TRENTON – The event had all the makings of a Predator versus Alien showdown, with no one in a position to claim the role of unadulterated good guy as the legislature this afternoon appeared no closer to reaching a deal on a suitable bill laying out a state takeover of Atlantic City.
Gov. Chris Christie
Legacy? You hear his fiercest allies talk like characters in a Bruce Springsteen song about the glory days of that first term. Now, the danger for Christie is that the history books (or at least his Wikipedia page and Matt Katz’s sequel to American Governor) will document how the guv pursued a doomed run for the presidency while Atlantic City fell into the sea. Gone from the state for months with only flash glimpses back home on occasion, the Republican governor attempted to reassert himself in the AC takeover crisis by playing his most effective role: name-calling bully. Christie promptly picked on what he figured would be two very easy targets: Atlantic City Mayor Don Guardian and Speaker Vincent Prieto (D-32). Nice guys? What was it that Steve Adubato, Sr. once said about nice guys? They don’t have much value in politics, other than to be readily available when someone needs to get mowed down. Guardian was a guy who wore a bow tie and rode a bicycle around town who won the mayoralty when Lorenzo Langford went to sleep during his 2013 reelection bid. And Prieto? Prieto was a public sector worker in Secaucus and back bench assemblymen who was crazy glued onto the speaker’s chair by state Senator Nick Sacco (D-32). Perfect. Christie figured he could take both of these guys on with one hand, and with some reliable tag team theatrical throw downs supplied by…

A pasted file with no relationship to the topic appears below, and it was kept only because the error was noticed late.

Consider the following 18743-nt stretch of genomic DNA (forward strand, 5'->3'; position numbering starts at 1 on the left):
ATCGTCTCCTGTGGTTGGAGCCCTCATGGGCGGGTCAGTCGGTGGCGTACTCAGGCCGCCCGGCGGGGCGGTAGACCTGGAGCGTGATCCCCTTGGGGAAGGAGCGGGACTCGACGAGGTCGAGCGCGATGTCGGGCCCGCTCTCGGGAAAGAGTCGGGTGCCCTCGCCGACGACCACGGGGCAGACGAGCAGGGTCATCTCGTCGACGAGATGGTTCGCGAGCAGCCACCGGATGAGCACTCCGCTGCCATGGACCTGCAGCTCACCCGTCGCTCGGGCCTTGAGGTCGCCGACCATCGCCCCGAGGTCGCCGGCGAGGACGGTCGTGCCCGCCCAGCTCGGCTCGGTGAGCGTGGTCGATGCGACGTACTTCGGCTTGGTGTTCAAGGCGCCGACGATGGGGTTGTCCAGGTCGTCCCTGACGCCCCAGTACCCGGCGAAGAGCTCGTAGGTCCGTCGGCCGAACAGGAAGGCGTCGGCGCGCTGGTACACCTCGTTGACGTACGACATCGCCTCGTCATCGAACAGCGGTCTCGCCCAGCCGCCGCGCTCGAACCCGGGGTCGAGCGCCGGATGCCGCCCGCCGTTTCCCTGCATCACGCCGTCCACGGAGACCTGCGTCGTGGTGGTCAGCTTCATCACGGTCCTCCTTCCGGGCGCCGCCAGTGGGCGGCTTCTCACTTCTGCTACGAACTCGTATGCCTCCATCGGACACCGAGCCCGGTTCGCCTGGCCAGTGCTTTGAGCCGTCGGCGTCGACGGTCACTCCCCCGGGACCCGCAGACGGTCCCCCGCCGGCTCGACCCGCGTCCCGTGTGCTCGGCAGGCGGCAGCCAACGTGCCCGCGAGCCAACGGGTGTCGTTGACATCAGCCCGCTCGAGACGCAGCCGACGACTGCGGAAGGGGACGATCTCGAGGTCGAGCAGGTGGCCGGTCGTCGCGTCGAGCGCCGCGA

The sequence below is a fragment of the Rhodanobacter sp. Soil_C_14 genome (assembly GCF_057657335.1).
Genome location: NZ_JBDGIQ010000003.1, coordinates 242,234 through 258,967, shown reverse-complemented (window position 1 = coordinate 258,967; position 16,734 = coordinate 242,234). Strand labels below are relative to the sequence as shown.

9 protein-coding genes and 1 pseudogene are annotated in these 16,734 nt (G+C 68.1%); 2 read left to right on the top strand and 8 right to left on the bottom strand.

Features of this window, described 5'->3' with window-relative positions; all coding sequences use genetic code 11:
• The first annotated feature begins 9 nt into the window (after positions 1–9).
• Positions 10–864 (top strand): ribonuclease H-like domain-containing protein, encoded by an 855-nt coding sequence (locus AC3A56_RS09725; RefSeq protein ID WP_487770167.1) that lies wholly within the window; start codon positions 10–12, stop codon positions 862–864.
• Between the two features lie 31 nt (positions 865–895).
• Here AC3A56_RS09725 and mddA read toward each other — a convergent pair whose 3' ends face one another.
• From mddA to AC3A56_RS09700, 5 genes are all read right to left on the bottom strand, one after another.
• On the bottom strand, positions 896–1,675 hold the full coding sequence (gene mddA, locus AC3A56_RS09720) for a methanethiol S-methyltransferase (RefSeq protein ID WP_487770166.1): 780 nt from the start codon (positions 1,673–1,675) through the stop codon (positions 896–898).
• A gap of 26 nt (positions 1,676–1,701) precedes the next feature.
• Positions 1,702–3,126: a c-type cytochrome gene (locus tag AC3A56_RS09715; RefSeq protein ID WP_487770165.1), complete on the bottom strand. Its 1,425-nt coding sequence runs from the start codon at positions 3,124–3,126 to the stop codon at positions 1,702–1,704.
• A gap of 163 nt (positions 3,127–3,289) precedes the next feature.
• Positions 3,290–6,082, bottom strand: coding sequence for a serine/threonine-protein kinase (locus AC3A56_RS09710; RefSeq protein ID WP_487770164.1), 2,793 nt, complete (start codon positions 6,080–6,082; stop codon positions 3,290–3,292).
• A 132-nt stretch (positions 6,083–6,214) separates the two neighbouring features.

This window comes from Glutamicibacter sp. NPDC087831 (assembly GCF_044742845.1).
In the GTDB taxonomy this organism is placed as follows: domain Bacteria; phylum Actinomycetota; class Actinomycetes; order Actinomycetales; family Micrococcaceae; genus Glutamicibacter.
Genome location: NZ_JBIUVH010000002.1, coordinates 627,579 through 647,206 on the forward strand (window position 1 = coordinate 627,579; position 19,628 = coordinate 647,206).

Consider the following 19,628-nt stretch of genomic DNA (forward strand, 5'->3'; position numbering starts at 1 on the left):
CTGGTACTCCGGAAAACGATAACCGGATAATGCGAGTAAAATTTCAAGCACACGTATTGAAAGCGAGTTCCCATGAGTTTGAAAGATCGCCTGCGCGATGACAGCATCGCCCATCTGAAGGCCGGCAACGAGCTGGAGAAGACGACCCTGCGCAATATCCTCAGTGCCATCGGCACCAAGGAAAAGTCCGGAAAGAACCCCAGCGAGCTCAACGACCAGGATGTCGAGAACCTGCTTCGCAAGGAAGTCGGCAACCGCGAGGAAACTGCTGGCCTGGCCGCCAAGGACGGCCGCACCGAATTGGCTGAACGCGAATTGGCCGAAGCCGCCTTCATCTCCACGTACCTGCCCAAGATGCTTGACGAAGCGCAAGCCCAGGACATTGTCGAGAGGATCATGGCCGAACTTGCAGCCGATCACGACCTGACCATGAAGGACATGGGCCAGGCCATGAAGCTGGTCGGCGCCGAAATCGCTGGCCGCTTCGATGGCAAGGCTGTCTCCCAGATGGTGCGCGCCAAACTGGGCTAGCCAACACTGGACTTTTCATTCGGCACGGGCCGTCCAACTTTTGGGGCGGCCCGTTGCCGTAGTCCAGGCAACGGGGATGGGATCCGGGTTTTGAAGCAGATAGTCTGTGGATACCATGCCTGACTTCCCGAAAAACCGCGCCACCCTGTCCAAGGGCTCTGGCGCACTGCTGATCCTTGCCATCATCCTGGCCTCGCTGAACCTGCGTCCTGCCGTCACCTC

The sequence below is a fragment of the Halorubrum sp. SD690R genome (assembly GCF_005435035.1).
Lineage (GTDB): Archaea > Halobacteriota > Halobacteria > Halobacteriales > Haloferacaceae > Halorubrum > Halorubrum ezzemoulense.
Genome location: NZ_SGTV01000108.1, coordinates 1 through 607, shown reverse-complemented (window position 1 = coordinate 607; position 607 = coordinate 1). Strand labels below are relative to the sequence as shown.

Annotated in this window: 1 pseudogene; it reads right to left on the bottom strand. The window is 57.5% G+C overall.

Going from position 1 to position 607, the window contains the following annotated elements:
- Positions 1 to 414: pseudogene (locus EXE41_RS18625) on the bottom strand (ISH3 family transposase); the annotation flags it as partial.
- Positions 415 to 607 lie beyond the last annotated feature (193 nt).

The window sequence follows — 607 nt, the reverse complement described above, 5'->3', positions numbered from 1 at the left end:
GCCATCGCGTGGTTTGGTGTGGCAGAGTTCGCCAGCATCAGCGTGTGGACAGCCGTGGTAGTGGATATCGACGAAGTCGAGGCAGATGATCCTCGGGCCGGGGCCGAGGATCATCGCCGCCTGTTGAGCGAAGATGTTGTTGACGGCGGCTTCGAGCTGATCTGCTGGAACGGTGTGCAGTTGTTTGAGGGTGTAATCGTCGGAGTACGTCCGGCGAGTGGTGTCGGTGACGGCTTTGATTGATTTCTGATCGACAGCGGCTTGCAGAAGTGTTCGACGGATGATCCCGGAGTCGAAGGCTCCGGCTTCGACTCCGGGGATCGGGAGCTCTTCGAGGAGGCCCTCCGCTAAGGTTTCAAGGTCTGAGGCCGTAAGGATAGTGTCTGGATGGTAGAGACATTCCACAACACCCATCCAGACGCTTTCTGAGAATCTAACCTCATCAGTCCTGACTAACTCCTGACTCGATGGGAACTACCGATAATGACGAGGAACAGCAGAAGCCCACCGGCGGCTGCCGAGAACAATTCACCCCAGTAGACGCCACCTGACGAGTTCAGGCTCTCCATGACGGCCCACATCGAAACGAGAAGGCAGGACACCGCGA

Senate President Steve Sweeney